: And suddenly, two biker scouts appear! Luke and Mara stop, and one of the scouts “unnecessarily” calls “Halt!”. I laugh. Luke and Mara misidentify themselves and start acting. Luke plays the greedy bounty hunter Jade, Mara the surly thief Senni, with Luke trying to make sure the Imperials despise him and therefore have entirely the wrong first impression and mental image.
And then he wonders to himself if this is the sort of trick a Jedi should use.
: Back to Kambei’s topknot, after all.
: Talk about Jedi naïveté. (Told you.)
I mean, maybe Luke has a point. Anything other than complete openness and honesty isn’t the Jedi way, right? …erm (“from a certain point of view.”). Even against your actual real non-ambigious not-a-matter-of-interpretation enemies? …um (how’s Jabba doing nowadays—wait, he isn’t).
But maybe it isn’t, or rather isn’t going to be, Luke’s way.
: There is a distinction, though, between this, entirely a matter of preconception and acting,, and some later tricks Luke will do with the Force (that Zahn will eventually have to call Luke–and a bunch of EU writers–out on).
: It’s another one of those seeds that Zahn tries to sow, being acutely aware of the need for an actual Jedi philosophy and mode of behaviour if there is going to be more stories set in this universe. As with other things he’s attempted to set up, that is also going to get wobbly further on, but it is definitely not his fault, and I appreciate the attempt very much.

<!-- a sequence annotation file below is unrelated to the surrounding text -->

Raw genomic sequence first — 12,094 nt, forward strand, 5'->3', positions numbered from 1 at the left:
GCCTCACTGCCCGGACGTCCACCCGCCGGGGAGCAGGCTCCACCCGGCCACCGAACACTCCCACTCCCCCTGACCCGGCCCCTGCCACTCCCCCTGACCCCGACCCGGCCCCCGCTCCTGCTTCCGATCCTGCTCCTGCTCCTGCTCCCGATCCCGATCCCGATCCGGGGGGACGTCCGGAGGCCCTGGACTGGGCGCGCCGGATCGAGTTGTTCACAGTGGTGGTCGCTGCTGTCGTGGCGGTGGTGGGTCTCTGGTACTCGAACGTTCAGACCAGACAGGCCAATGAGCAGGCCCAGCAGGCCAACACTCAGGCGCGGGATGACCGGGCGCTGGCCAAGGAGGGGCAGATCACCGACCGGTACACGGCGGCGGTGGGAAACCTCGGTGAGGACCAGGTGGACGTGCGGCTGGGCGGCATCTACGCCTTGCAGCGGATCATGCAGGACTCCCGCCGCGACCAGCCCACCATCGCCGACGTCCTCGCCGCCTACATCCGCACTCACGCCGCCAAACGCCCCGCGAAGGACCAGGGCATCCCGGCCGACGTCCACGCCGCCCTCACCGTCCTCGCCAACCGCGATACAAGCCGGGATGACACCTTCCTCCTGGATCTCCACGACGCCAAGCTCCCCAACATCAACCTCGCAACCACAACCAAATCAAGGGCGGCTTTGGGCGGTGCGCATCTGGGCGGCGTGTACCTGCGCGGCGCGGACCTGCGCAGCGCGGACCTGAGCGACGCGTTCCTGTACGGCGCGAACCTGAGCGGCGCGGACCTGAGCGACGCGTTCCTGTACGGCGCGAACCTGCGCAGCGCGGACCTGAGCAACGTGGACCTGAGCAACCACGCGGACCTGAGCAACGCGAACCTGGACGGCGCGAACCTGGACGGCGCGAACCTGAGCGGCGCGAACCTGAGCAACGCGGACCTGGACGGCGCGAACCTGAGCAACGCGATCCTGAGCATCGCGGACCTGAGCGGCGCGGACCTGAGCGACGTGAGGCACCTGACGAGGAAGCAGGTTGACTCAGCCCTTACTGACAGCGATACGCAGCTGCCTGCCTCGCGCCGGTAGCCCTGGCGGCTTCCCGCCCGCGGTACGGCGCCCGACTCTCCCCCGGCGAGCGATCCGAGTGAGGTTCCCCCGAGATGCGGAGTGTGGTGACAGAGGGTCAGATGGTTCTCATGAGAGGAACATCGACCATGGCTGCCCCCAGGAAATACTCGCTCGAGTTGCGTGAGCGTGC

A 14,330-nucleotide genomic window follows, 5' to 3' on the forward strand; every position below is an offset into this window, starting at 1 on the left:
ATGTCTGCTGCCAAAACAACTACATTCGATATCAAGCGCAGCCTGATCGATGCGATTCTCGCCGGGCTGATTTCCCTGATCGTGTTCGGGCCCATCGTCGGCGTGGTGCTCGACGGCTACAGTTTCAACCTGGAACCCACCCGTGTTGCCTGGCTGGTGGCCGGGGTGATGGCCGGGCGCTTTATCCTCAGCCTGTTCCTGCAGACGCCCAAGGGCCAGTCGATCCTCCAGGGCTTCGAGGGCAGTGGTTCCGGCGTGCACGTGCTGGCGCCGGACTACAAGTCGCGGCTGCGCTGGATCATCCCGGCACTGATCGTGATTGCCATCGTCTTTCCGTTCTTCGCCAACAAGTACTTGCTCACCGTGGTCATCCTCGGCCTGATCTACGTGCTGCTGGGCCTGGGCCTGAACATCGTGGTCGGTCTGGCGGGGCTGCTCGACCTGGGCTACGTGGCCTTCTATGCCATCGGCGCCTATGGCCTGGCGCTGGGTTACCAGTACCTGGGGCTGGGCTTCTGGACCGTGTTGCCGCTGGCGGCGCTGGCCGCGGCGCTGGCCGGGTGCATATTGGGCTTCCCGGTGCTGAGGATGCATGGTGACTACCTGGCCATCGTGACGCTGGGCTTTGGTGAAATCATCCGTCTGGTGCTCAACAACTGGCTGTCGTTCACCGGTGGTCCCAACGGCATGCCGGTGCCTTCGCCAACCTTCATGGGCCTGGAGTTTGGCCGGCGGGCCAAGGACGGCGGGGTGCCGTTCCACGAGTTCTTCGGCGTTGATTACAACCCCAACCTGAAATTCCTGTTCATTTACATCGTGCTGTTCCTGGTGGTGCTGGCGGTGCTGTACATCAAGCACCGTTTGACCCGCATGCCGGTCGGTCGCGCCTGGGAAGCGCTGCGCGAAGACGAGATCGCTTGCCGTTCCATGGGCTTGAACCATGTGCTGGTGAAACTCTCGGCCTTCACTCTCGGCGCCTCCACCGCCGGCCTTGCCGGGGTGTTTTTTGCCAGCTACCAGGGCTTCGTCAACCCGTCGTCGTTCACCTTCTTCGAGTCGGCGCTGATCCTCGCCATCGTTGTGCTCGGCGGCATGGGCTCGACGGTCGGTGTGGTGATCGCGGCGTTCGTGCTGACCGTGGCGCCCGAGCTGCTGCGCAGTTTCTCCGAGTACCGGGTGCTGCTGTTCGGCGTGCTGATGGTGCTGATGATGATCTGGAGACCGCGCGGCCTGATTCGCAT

The scout commands Luke to drop his blaster, and they escort the pair and Artoo out of the forest and into the city, where they are met by a major and some stormtroopers. In another brief shower of foreshadowing+plot thread linking, Luke thinks to himself that the presence of the stormtroopers indicates that the Imperial commander-in-charge is taking this incident very seriously, since “even at the height of their power, the Imperials hadn’t spent stormtroopers lightly.” Thrawn: 3, everyone else still including Pellaeon: 0, on that count.
: Well, Pellaeon was the one who wondered about the value of Thrawn’s decision to station troopers, so it’s more a matter of Thrawn deciding this one was worth it.
: The major is a bit more on the ball than Luke and Mara would like, it turns out. Though they do seem to be taken in by the prisoner being a woman and the pursuer a man, at least so far, the major also realizes right away that the condition of Luke’s face is a condition (and Luke has to explain that he ran into some plant) and not how he naturally looks. Conveniently, there’s a medic nearby. Heh.
: Of course, they’ve probably been told that Thrawn is expecting Luke Skywalker, so they would be surprised at the gender breakdown…